Cannabis Boosts Creative Thinking


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Researchers often measure creativity by assessing the participant’s divergent thinking skills. Divergent thinking requires generating multiple creative ideas to reach an open-ended solution.

A 2012 Consciousness and Cognition Journal study found cannabis increased divergent thinking among participants in multiple domains — including verbal fluency. 

In theory, the increase in verbal fluency and the ability to engage in more free-flowing thoughts may enhance how you perceive the song. Listening to music from a more “creative perspective” could intensify how it makes you feel. 

Music and Cannabis Support Healthy Brain Growth


Musician’s brains have been a subject of scientific study for decades. Much like a journalist seeks to pick a musician’s brain to find out the genius behind their work, neuroscientists want to know how such a talent affects connectivity in the brain. 

According to a 2015 Progress in Brain Research Journal review , repeated playing an instrument strengthens connections throughout the brain . This increases brain plasticity- the brain’s ability to change and grow throughout your life. 

Increasing brain plasticity is important for preventing and treating dementia, brain trauma, and other neurological conditions. Cannabis could also reduce neuroinflammation, which would allow the brain to heal more effectively in patients with such conditions.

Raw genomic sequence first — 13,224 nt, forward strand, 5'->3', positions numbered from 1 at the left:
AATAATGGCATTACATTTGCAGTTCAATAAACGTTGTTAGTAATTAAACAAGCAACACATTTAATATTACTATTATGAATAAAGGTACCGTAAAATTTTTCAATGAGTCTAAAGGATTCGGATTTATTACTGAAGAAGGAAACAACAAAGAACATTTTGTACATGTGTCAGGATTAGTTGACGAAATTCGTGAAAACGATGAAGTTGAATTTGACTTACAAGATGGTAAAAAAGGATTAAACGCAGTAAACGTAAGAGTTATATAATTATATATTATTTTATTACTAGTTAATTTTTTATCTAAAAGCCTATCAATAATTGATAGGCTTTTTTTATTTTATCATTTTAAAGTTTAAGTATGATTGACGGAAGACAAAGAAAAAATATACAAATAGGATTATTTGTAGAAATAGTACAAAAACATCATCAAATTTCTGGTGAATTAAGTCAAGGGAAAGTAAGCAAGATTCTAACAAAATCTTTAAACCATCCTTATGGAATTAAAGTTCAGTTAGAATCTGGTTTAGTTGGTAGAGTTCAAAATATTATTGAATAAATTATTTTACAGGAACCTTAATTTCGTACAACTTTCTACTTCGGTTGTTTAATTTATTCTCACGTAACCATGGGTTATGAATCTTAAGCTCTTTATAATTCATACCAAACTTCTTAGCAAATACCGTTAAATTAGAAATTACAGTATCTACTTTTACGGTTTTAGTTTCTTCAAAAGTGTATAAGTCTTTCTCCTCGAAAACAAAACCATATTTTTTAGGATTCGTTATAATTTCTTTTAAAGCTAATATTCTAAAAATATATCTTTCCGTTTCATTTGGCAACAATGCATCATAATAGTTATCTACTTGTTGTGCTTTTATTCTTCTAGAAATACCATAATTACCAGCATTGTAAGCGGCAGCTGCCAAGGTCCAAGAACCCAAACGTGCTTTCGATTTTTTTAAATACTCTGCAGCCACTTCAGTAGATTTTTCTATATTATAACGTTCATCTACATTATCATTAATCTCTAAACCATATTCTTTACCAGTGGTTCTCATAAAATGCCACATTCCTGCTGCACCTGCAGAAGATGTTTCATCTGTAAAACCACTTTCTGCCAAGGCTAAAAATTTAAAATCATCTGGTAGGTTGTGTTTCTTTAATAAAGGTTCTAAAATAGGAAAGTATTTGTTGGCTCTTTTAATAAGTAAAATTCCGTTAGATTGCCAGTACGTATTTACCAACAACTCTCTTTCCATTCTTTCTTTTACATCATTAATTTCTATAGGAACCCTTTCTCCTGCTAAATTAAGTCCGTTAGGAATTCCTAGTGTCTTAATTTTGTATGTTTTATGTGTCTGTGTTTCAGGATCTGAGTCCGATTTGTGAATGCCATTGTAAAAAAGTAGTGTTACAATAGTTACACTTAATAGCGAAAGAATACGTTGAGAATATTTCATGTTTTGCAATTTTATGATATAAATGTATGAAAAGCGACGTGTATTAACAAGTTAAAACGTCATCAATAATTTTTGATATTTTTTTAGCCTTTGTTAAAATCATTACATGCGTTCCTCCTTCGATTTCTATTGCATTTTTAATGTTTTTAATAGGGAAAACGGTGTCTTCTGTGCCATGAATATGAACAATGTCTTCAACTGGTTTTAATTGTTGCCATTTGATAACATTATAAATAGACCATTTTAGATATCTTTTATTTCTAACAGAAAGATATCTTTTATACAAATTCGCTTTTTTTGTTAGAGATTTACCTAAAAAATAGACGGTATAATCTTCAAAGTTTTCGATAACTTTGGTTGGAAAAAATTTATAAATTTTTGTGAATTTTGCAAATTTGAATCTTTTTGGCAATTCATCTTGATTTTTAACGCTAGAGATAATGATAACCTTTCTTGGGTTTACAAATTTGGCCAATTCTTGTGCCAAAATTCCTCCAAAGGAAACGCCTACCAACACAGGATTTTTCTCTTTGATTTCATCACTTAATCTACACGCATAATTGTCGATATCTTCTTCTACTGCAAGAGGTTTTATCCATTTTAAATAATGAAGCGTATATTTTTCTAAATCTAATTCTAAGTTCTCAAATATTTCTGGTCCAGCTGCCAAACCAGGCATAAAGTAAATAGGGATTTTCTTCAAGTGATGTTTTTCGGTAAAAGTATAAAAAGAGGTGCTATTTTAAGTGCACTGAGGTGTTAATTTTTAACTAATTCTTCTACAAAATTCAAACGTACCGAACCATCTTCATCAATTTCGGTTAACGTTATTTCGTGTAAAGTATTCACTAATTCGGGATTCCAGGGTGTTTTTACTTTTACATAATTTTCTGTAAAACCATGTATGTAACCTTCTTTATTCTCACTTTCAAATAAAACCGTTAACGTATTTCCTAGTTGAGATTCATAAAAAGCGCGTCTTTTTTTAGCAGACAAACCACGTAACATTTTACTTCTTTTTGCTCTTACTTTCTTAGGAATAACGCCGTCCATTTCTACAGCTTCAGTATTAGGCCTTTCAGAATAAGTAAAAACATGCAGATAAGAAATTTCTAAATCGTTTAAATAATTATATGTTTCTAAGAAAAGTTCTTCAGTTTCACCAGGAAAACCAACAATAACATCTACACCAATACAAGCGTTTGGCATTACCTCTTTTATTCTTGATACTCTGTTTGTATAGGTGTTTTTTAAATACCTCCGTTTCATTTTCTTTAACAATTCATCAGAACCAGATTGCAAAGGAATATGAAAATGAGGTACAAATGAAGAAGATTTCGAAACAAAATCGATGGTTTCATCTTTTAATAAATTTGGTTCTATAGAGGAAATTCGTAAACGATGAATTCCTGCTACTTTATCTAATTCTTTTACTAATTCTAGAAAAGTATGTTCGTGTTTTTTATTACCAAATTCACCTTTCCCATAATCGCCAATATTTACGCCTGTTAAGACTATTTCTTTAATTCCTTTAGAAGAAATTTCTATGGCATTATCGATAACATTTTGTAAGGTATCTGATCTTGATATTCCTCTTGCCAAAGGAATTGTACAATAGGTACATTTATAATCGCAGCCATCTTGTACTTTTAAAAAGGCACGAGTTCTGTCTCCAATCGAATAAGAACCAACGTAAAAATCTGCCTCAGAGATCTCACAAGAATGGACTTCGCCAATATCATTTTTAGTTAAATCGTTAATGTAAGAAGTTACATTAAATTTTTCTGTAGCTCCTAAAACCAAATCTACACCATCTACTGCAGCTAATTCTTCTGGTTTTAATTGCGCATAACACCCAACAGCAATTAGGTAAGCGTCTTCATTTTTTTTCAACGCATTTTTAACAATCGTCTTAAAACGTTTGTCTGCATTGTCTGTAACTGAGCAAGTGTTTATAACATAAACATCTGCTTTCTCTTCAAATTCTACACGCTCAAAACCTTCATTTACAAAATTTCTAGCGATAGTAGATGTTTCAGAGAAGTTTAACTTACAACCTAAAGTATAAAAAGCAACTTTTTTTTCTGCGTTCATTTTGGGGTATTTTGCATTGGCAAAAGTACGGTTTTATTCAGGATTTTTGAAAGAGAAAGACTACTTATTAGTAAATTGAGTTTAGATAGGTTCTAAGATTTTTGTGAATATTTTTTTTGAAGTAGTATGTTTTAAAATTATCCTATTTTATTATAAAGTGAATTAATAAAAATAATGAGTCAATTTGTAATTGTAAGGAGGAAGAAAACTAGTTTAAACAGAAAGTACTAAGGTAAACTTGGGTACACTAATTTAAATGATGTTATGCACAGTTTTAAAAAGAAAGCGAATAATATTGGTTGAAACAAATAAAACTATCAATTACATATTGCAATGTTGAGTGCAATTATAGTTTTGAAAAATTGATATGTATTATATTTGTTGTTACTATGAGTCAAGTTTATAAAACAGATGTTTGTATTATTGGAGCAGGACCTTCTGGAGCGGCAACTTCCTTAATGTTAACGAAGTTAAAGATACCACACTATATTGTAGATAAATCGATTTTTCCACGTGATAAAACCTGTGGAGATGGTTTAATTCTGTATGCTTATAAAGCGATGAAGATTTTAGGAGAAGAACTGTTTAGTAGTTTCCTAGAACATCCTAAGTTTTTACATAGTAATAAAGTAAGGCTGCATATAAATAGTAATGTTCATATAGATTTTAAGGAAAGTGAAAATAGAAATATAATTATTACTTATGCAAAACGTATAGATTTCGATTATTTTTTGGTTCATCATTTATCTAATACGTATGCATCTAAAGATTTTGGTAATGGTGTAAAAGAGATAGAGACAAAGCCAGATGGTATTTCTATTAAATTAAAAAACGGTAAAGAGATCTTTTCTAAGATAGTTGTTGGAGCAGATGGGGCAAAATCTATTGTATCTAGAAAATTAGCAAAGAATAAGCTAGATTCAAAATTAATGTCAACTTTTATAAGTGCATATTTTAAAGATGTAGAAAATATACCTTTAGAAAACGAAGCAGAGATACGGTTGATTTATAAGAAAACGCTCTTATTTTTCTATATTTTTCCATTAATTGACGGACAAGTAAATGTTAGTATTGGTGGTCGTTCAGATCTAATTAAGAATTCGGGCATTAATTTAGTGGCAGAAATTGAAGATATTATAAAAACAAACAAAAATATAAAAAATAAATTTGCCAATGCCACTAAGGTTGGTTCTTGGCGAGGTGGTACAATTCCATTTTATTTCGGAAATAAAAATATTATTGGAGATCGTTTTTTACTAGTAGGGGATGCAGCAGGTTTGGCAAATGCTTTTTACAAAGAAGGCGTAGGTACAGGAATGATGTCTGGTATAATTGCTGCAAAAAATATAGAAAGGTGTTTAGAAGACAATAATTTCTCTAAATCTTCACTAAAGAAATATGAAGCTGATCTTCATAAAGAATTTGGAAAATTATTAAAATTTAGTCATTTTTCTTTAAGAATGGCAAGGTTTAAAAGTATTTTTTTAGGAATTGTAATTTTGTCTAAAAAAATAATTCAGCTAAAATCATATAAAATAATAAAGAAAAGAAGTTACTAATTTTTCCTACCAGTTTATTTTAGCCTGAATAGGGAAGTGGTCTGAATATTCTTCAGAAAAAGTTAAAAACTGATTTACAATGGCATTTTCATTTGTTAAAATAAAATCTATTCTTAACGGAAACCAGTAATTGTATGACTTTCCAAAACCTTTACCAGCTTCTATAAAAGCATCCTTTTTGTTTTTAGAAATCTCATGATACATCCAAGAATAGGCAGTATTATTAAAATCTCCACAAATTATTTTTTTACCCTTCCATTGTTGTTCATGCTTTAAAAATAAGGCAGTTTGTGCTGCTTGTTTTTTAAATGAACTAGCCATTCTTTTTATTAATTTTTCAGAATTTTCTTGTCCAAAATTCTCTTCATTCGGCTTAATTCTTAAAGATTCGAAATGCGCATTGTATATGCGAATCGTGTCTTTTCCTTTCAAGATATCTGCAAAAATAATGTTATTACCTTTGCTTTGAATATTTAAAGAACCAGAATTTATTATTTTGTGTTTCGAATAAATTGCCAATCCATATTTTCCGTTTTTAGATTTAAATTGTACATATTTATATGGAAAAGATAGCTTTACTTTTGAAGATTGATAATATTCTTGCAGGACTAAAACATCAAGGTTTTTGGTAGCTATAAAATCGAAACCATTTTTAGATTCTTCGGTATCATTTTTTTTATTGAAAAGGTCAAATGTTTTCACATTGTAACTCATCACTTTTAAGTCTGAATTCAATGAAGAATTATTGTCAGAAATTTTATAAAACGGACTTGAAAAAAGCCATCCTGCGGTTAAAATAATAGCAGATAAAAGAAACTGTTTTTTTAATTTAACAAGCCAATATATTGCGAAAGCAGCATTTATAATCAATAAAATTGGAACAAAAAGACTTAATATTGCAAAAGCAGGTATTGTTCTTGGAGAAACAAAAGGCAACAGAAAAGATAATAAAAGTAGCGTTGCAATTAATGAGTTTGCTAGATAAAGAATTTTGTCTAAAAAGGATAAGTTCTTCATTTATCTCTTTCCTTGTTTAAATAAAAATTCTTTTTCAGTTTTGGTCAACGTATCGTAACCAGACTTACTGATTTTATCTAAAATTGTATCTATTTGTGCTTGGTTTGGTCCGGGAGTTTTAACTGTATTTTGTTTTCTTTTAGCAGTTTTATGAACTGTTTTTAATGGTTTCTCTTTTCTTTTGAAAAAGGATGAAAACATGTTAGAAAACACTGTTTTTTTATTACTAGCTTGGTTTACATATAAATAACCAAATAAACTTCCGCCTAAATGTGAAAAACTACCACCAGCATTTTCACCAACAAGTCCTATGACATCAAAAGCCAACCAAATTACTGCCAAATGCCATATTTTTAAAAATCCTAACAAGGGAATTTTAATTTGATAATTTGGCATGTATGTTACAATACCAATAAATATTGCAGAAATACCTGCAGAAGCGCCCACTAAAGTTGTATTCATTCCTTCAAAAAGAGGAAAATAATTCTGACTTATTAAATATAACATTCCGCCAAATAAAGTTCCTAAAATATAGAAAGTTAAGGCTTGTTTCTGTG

In Conclusion


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Cannabis and music affect the brain in many positive ways, from reducing your pain and stress response to boosting creative thinking and supporting healthy brain growth. Additionally, using cannabis affects how your brain processes music, allowing you to hear songs from enriched perspectives.  


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https://www.ncbi.nlm.nih.gov/pmc/articles/PMC4953706/pdf/32.pdf

https://www.ncbi.nlm.nih.gov/pmc/articles/PMC3797969/

https://www.ncbi.nlm.nih.gov/pmc/articles/PMC58814/